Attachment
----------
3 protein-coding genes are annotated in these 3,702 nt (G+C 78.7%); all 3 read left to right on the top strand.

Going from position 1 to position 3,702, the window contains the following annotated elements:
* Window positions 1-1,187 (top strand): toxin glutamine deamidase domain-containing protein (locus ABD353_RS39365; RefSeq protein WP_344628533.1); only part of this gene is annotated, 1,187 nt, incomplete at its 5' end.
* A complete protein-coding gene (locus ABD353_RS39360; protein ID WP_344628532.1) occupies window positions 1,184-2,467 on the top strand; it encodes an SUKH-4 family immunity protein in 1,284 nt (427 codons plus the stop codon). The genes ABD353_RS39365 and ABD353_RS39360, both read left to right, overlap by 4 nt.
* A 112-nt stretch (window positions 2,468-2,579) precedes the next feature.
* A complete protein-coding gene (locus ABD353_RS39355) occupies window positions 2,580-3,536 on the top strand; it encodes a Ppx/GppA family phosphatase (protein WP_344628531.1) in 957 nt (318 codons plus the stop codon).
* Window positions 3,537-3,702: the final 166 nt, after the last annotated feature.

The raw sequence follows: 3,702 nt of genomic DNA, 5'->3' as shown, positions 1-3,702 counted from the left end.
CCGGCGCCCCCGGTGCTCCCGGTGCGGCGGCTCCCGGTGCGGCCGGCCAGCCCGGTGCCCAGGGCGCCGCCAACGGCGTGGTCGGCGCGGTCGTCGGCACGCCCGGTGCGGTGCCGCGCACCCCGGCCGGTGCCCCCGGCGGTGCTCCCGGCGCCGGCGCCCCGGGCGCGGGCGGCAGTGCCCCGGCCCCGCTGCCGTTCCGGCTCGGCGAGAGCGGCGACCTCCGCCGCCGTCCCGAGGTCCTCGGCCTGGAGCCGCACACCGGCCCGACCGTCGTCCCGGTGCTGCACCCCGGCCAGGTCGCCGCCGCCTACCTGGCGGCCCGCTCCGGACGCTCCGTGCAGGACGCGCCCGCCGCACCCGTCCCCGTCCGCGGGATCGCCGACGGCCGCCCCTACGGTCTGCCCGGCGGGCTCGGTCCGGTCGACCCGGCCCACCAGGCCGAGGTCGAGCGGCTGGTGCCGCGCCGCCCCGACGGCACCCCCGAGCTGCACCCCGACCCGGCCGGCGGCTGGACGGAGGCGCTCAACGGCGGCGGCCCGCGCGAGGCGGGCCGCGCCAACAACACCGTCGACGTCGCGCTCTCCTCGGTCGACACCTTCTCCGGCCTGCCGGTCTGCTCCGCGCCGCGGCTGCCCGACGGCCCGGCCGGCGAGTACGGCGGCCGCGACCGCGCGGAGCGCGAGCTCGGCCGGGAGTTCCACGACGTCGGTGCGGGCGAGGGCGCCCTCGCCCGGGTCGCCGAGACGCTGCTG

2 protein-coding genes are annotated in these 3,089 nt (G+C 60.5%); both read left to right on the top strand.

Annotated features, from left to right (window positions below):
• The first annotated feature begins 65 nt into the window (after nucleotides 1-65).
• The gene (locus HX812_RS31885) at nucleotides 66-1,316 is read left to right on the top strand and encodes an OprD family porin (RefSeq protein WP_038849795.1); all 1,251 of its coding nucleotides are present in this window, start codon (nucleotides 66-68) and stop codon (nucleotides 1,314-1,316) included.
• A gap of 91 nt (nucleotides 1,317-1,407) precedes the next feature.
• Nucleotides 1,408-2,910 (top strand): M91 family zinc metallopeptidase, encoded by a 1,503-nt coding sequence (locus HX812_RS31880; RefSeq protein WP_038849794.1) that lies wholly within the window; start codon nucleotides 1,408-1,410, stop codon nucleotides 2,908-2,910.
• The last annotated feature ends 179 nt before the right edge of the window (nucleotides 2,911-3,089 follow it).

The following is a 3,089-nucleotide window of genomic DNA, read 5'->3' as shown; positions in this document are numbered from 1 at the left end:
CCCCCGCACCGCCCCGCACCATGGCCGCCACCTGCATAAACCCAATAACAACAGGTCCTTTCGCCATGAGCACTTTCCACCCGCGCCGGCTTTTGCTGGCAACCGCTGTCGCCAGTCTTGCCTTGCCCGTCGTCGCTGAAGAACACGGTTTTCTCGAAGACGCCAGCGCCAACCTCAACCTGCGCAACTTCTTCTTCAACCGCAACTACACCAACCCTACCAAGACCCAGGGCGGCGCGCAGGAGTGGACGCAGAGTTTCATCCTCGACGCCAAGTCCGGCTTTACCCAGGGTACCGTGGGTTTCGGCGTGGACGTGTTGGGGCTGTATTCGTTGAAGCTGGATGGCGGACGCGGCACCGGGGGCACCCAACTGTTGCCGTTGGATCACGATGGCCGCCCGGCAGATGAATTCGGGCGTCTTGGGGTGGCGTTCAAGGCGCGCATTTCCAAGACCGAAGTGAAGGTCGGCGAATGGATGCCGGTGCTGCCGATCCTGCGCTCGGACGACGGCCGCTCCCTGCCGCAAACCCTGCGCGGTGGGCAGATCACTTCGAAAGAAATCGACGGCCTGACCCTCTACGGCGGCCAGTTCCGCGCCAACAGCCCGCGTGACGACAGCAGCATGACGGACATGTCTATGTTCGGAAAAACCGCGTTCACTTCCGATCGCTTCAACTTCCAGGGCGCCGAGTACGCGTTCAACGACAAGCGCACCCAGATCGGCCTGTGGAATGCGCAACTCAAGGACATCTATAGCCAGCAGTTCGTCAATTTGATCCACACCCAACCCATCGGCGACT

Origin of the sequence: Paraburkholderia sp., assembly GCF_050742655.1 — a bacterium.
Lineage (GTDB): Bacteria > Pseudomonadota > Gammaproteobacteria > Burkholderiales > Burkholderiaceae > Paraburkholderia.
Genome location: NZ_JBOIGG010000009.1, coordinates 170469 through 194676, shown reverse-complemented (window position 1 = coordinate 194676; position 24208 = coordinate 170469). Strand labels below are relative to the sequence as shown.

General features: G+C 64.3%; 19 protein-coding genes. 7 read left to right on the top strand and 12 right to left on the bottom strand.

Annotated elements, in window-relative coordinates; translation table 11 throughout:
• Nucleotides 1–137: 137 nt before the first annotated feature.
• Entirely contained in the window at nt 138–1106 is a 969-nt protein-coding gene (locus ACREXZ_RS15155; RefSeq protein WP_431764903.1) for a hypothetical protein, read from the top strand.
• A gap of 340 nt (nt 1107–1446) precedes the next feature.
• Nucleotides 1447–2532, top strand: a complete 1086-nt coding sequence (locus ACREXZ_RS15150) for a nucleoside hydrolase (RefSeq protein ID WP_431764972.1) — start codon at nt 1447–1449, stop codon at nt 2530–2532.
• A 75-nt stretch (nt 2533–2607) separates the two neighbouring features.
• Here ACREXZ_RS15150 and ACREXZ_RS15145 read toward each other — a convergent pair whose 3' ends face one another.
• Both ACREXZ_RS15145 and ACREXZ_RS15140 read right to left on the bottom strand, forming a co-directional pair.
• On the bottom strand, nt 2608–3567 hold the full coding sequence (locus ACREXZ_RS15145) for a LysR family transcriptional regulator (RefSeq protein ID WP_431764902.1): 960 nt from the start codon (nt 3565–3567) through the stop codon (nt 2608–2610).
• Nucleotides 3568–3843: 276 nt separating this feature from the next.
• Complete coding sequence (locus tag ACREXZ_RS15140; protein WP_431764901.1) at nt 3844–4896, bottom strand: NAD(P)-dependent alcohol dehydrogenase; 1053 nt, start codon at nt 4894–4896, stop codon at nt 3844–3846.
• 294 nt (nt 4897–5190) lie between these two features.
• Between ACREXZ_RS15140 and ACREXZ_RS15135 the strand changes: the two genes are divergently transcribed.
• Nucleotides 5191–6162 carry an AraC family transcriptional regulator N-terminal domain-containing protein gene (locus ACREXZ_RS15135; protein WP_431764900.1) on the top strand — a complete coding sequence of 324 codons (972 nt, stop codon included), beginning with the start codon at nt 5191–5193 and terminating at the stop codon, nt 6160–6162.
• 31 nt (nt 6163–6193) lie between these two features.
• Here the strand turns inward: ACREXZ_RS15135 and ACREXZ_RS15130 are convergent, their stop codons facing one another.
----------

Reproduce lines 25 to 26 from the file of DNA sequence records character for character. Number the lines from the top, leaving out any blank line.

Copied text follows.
• Entirely contained in the window at nt 138–1106 is a 969-nt protein-coding gene (locus ACREXZ_RS15155; RefSeq protein WP_431764903.1) for a hypothetical protein, read from the top strand.
• A gap of 340 nt (nt 1107–1446) precedes the next feature.